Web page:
City bylaws are misleading

(Photo by Nick Lachance)

While it often takes a significant event for people to tolerate a great injustice, it rarely takes any effort for people to tolerate a little injustice.

The fact is, there are many laws in our day to day lives that don’t seem majorly oppressive like what people in communist regimes would have to face, but are nonetheless, utterly unjust.

Our tolerance of them, in a way, indicates that we will put up with a certain amount of useless and downright unfair regulations in our lives.

Such seemingly harmless regulations that function as what could only be called “soft fascism.”

I have recently been given two different $21 tickets for parking on a street at night in Cambridge. It was not in a no-parking zone and it was on a quiet residential street.

The law simply states that it is illegal to park a motor vehicle on any road, or as they define it, a “highway” in the city of Cambridge, from 2:30 to 6:00 am.

The city of Waterloo also has similar bylaws in effect. It is nothing more than an extortion racket to garner money via fines.

It is a completely unjust law, which not only inconveniences people, but actually encourages drunk driving since it disallows people from parking overnight and sleeping at a friend’s house.

This law actually tempts people to brave the drunken drive home in order to evade the fine. After all, parking in the driveway isn’t always an option.

This law is also defined in incredibly vague and misleading terms on the official documentation.

In these documents, all roads -and even bike and pedestrian trails- are defined as highways.

However, by its very definition, a highway is defined as “a highway or a part of a highway under the jurisdiction of the City”.

It is as if everyone is supposed to intuitively understand that “highway” means any road or trail without it being explicitly defined as such, to the point where the definition fails to even attempt clarifying this crucial distinction.

This vague terminology seems almost intentionally designed to confuse and mislead people into not understanding what the laws are, so they’ll unknowingly break it and be fined. Surprisingly, this is just an example of one irrational bylaw out of many others.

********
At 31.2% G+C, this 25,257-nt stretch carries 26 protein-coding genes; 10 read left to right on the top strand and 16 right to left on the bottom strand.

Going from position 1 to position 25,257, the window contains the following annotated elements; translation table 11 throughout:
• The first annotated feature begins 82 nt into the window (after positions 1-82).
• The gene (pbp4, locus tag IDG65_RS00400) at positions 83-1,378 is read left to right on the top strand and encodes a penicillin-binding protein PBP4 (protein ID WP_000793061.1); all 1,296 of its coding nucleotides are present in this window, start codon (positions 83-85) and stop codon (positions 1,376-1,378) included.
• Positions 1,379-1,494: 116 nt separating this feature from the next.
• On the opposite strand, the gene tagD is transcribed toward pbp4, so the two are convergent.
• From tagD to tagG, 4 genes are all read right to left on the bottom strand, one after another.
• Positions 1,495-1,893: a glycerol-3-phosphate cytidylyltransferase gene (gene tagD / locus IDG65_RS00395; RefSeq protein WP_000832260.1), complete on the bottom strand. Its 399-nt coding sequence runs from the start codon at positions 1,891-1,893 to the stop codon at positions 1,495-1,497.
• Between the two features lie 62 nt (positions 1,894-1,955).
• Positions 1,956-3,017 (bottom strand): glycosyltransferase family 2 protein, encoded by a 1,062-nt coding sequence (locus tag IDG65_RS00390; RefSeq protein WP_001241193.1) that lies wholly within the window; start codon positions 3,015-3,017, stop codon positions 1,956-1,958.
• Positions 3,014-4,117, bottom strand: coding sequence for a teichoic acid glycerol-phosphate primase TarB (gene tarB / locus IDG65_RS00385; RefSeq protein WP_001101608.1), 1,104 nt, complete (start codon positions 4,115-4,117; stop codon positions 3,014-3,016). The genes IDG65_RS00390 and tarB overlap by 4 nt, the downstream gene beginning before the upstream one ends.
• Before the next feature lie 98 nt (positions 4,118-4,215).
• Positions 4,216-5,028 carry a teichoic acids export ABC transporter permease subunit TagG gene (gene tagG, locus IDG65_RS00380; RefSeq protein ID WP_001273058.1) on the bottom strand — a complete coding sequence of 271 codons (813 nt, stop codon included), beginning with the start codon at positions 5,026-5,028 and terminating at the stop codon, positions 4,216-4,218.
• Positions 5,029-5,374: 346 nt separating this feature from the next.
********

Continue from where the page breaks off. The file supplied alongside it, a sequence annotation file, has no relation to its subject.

In the city of Mississauga, for example, it is illegal to hang clothes up to dry in one’s own yard. While here in Waterloo, the fines for public urination are $450, an absurdly high fine for such an incredibly minor crime.

The common denominator of oppressive and corrupt laws is that they are all ridiculous and lack any rational justification.

It is not merely the unreasonable nature of the lawss that makes them oppressive, but the attitude that a law doesn’t need to make sense or be rationally explained in order to exist.

The attitude is that we must accept these laws simply because it is the law; a circular argument if there ever was one.

The idea of the social contract has been distorted to the point where we are supposed to accept unfair laws that have no logical purpose for existing, and take them at face value.

There are not even any attempts to justify these law’s existence, and in my case, only vaguely worded and misleading legal documentation that defines every minor road and trail as “highway”.

Well, I have no intention of using confusing wordage here so I will define these laws as what they are and as clearly as I possibly can: random and unjust.

We need to stop tolerating the soft oppressions in our lives, even though they may seem irrelevant in the grand scheme of things.

The implicit attitudes behind these arbitrary laws, the attitude of unquestioning adherence to legal rules and regulations, even when they don’t make sense and when we are given any explanation as to why these laws exist, is something very serious that must be challenged and opposed indeed.

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